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UN chief renews call for end to hostilities in Yemen

Yemeni children, who fled with their family from the city of Sirwah due to the fighting between Huthi rebels and militiamen loyal to Yemen's fugitive President Abderabbo Mansour Hadi, sit outside their shelter on April 24, 2015, on the outskirts of the Mareb province. AFP PHOTO / TAHA SALEH / AFP PHOTO / TAHA SALEH
Yemeni children, who fled with their family from the city of Sirwah due to the fighting between Huthi rebels and militiamen loyal to Yemen's fugitive President Abderabbo Mansour Hadi, sit outside their shelter on April 24, 2015, on the outskirts of the Mareb province. AFP PHOTO / TAHA SALEH / AFP PHOTO / TAHA SALEH
Written by NY Staff

Ban Ki-moon’s call comes in light of devastating series of raids resulting in numerous civilian deaths and injuries.

UN Chief Ban Ki-moon repeated his call on Wednesday for all sides in the conflict in Yemen to “immediately cease all hostilities”, after a devastating series of raids resulting in numerous civilian deaths and injuries.

In a statement, Ban urged “all parties to the conflict to immediately cease all hostilities and for the Yemeni parties to return to direct talks facilitated by his special envoy for Yemen”.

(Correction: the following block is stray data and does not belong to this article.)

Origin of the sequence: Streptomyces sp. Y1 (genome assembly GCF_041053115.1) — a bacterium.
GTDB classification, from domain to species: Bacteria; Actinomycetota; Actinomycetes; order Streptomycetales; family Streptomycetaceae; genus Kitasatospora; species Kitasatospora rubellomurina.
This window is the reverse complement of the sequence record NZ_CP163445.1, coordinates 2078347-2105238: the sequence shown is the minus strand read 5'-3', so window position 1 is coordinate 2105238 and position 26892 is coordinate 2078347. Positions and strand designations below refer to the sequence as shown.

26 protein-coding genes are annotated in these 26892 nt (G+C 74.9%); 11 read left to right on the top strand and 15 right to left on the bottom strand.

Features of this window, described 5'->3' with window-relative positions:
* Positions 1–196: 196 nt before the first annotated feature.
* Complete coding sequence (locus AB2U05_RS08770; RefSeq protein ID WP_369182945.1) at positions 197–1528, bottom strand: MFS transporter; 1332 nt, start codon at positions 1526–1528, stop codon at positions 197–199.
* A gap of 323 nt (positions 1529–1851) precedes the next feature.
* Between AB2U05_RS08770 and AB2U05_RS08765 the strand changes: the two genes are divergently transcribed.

He reminded all parties “of the utmost necessity to protect civilians and to respect their obligations under international humanitarian law”.

Ban condemned a reported air strike that hit east of Sanaa in Nehm, killing at least nine civilians.

He also denounced attacks that appeared to come from Yemen, which were said to have killed at least seven civilians when a workshop was hit on Tuesday in Najran, Saudi Arabia.

That blow caused Saudi Arabia’s worst civilian death toll in the kingdom’s south since the Arab coalition intervened in Yemen in March 2015.

“Civilians, including children, are paying the heaviest price in the ongoing conflict, as civilian infrastructure, such as schools and hospitals, continue to be hit,” he said.

Ban expressed alarm at “the escalation of air strikes and ground fighting in Yemen and along the Saudi Arabia-Yemen border” since the suspension in early August of UN-brokered peace talks in Kuwait.

The UN says more than 6,500 people, mostly civilians, have been killed since last March and more than 80 percent of the population needs humanitarian aid.